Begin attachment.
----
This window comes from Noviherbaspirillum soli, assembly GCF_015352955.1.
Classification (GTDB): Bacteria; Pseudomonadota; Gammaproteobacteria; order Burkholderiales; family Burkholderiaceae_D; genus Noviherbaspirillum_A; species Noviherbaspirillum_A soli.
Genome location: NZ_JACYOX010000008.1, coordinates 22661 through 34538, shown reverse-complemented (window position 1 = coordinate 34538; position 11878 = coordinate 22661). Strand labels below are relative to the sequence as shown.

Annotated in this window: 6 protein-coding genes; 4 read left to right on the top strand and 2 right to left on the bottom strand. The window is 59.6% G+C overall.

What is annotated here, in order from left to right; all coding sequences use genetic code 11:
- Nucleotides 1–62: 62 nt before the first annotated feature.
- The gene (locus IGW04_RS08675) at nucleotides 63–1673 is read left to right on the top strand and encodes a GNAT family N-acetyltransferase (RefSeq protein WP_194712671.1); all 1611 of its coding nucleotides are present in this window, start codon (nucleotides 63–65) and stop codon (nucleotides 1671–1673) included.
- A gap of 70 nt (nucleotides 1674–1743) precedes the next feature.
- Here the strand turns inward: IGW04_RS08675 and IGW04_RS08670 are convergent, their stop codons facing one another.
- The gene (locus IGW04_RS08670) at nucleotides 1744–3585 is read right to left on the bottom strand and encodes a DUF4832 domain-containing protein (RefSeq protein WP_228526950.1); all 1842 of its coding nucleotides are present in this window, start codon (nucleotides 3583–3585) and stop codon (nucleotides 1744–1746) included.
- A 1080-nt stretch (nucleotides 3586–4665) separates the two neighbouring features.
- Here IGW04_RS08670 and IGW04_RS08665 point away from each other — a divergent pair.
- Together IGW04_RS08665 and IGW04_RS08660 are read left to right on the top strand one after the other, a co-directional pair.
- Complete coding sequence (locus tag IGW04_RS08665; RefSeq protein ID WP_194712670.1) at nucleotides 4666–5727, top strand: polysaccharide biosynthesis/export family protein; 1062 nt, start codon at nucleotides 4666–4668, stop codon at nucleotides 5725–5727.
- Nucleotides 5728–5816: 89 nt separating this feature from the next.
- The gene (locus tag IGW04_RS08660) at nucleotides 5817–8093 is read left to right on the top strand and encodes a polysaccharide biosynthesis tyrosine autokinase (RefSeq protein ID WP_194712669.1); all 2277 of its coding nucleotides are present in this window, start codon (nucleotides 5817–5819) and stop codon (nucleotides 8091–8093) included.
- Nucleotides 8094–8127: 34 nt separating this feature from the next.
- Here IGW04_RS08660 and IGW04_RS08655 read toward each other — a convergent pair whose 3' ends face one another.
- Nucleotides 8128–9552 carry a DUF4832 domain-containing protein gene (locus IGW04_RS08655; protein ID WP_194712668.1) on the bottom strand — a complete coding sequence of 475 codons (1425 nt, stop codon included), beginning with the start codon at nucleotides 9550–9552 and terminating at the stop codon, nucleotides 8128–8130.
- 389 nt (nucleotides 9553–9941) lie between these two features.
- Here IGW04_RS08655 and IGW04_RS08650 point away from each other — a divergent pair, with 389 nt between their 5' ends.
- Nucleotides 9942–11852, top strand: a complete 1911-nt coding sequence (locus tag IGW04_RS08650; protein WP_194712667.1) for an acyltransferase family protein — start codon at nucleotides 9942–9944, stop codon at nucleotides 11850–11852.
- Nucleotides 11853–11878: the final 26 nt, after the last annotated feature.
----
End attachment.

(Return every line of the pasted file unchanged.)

This window comes from Noviherbaspirillum soli, assembly GCF_015352955.1.
Classification (GTDB): Bacteria; Pseudomonadota; Gammaproteobacteria; order Burkholderiales; family Burkholderiaceae_D; genus Noviherbaspirillum_A; species Noviherbaspirillum_A soli.
Genome location: NZ_JACYOX010000008.1, coordinates 22661 through 34538, shown reverse-complemented (window position 1 = coordinate 34538; position 11878 = coordinate 22661). Strand labels below are relative to the sequence as shown.

Annotated in this window: 6 protein-coding genes; 4 read left to right on the top strand and 2 right to left on the bottom strand. The window is 59.6% G+C overall.

What is annotated here, in order from left to right; all coding sequences use genetic code 11:
- Nucleotides 1–62: 62 nt before the first annotated feature.
- The gene (locus IGW04_RS08675) at nucleotides 63–1673 is read left to right on the top strand and encodes a GNAT family N-acetyltransferase (RefSeq protein WP_194712671.1); all 1611 of its coding nucleotides are present in this window, start codon (nucleotides 63–65) and stop codon (nucleotides 1671–1673) included.
- A gap of 70 nt (nucleotides 1674–1743) precedes the next feature.
- Here the strand turns inward: IGW04_RS08675 and IGW04_RS08670 are convergent, their stop codons facing one another.
- The gene (locus IGW04_RS08670) at nucleotides 1744–3585 is read right to left on the bottom strand and encodes a DUF4832 domain-containing protein (RefSeq protein WP_228526950.1); all 1842 of its coding nucleotides are present in this window, start codon (nucleotides 3583–3585) and stop codon (nucleotides 1744–1746) included.
- A 1080-nt stretch (nucleotides 3586–4665) separates the two neighbouring features.
- Here IGW04_RS08670 and IGW04_RS08665 point away from each other — a divergent pair.
- Together IGW04_RS08665 and IGW04_RS08660 are read left to right on the top strand one after the other, a co-directional pair.
- Complete coding sequence (locus tag IGW04_RS08665; RefSeq protein ID WP_194712670.1) at nucleotides 4666–5727, top strand: polysaccharide biosynthesis/export family protein; 1062 nt, start codon at nucleotides 4666–4668, stop codon at nucleotides 5725–5727.
- Nucleotides 5728–5816: 89 nt separating this feature from the next.
- The gene (locus tag IGW04_RS08660) at nucleotides 5817–8093 is read left to right on the top strand and encodes a polysaccharide biosynthesis tyrosine autokinase (RefSeq protein ID WP_194712669.1); all 2277 of its coding nucleotides are present in this window, start codon (nucleotides 5817–5819) and stop codon (nucleotides 8091–8093) included.
- Nucleotides 8094–8127: 34 nt separating this feature from the next.
- Here IGW04_RS08660 and IGW04_RS08655 read toward each other — a convergent pair whose 3' ends face one another.
- Nucleotides 8128–9552 carry a DUF4832 domain-containing protein gene (locus IGW04_RS08655; protein ID WP_194712668.1) on the bottom strand — a complete coding sequence of 475 codons (1425 nt, stop codon included), beginning with the start codon at nucleotides 9550–9552 and terminating at the stop codon, nucleotides 8128–8130.
- 389 nt (nucleotides 9553–9941) lie between these two features.
- Here IGW04_RS08655 and IGW04_RS08650 point away from each other — a divergent pair, with 389 nt between their 5' ends.
- Nucleotides 9942–11852, top strand: a complete 1911-nt coding sequence (locus tag IGW04_RS08650; protein WP_194712667.1) for an acyltransferase family protein — start codon at nucleotides 9942–9944, stop codon at nucleotides 11850–11852.
- Nucleotides 11853–11878: the final 26 nt, after the last annotated feature.